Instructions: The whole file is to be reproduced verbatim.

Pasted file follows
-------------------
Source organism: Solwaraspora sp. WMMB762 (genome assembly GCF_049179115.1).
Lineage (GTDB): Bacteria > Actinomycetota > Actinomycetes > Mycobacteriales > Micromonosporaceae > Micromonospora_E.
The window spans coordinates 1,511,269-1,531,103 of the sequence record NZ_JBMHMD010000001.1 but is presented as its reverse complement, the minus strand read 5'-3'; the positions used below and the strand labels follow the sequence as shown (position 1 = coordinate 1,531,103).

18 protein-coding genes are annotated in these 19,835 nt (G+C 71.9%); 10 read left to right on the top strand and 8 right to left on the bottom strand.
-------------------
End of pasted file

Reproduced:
Source organism: Solwaraspora sp. WMMB762 (genome assembly GCF_049179115.1).
Lineage (GTDB): Bacteria > Actinomycetota > Actinomycetes > Mycobacteriales > Micromonosporaceae > Micromonospora_E.
The window spans coordinates 1,511,269-1,531,103 of the sequence record NZ_JBMHMD010000001.1 but is presented as its reverse complement, the minus strand read 5'-3'; the positions used below and the strand labels follow the sequence as shown (position 1 = coordinate 1,531,103).

18 protein-coding genes are annotated in these 19,835 nt (G+C 71.9%); 10 read left to right on the top strand and 8 right to left on the bottom strand.